I have unsuccessfully attempted to make doing yoga a habit a few different times. In my first year of university, I signed up for a weekly yoga class with full intentions of having it become part of my lifestyle. Even though it was on campus and I also lived on campus, I think I showed up to two classes. Then, this past fall while living in Kenaston for my internship, I signed up with two friends for another weekly yoga class. This time, the class was actually a pretty positive experience. The yoga itself left me feeling relaxed, I really enjoyed the instructor, and I liked going with my two closest friends. However, as internship started to become more and more stressful, I started to show up to yoga less and less. I think I went to the class maybe four times total. While I do have some experience, I believe that it’s limited enough that I do not have a very high baseline.

In order to decide what type of yoga I should focus on (I have briefly tried both vinyasa and hatha), I read this article  so that I could learn more about each type. I found the article to be very helpful, as it was written in a simple, enjoyable to read way. After reading the article, I also took a fun quiz (located at the bottom of this post). The quiz and the article helped me see that hatha yoga is probably the best choice for me. Hatha yoga is a type of beginner yoga that is slower paced, and focuses on breathing.

Now that I have decided what type of yoga I will be doing, I will be spending time each week practicing various poses and sequences. I’m still a little unsure about how I will go about this, but am hoping to figure out the details this week! I hope to use Youtube, Pinterest, and Twitter to research techniques, tips, and poses. To start, I found an awesome website with tons of different instructional yoga videos. I haven’t explored it extensively, but I love that I can zero in on exactly what I’m looking for, as the site allows you to choose the teacher, level, style, length, wellness focus, body part, practice focus, and pose focus. I’m looking forward to trying it out this week!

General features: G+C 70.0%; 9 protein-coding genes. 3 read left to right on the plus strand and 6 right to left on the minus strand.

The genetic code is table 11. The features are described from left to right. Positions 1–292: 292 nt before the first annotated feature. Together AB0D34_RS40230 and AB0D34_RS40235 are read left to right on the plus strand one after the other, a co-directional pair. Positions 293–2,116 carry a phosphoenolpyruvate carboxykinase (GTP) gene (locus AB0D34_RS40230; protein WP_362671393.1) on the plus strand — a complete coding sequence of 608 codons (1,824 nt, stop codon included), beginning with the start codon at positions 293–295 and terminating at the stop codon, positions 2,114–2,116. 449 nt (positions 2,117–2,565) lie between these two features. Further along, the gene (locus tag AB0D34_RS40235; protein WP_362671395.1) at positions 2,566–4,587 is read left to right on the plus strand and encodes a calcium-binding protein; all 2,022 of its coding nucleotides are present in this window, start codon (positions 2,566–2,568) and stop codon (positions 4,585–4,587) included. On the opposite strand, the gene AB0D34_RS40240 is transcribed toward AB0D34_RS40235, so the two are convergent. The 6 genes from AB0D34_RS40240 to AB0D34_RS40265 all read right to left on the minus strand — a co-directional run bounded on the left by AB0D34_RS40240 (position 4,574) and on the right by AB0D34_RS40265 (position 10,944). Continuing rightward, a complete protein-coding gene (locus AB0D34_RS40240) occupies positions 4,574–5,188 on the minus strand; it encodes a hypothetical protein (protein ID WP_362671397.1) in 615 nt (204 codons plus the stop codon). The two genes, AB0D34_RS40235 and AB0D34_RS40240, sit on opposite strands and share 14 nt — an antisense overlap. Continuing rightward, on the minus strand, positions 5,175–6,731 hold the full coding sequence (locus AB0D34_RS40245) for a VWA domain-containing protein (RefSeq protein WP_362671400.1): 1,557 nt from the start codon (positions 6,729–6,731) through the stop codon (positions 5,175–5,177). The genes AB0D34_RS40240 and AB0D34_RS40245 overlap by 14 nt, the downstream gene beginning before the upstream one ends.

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A screenshot from

More About Me

Hey there!

My name is Ashton Mills. I grew up in small town Kenaston, Saskatchewan, with my mom, dad, twin brother, and younger brother. I attended Kenaston School from kindergarten to grade twelve, and was involved in a variety of sports and clubs, including volleyball, basketball, student rep. council, dance, track and field, and drama. I loved being at school and helping others, so becoming a teacher always seemed like a natural fit. I chose to attend the U of R because I had heard so many great things about the program. I am currently in my fourth year (and final semester) of my BEd PreK-5.

After finishing my first year of university, I returned to Kenaston for the months of May and June and worked as an EA for a seven year old boy with Global Developmental Delay. I then went back to Regina for July and August and worked as a summer program worker at the Autism Resource Centre. These experiences made me realize my passion for working with individuals with disabilities, and since then I have worked as an EA in the Saskatoon Public School Division, and as a summer program worker at Autism Services in Saskatoon. I strongly believe in inclusion in the classroom, and hope to eventually obtain my inclusive education certificate through the U of S.

This past fall, I interned at Davidson School (Sun West School Division) in the grade one classroom. I could not have asked for a better experience. I loved my class, supervising teacher, and the school’s environment in general. While at Davidson, I was able to coach grade 5/6 volleyball, help direct the grade 3-6 drama production, and help start up an elementary student leadership team. Sun West is a division that puts great emphasis on the use of technology in the classroom. I was able to learn and implement a variety of new technology tools into my teaching, and immensely enjoyed it. Sun West is starting to move towards personalized (or blended) learning. Personalized learning uses technology to allow students to learn at their own pace. While my teacher was not starting the official personalized process until January, I was able to observe other classrooms in the division and attend workshops based on personalized learning. It was so awesome to see the benefits of technology in the classroom firsthand.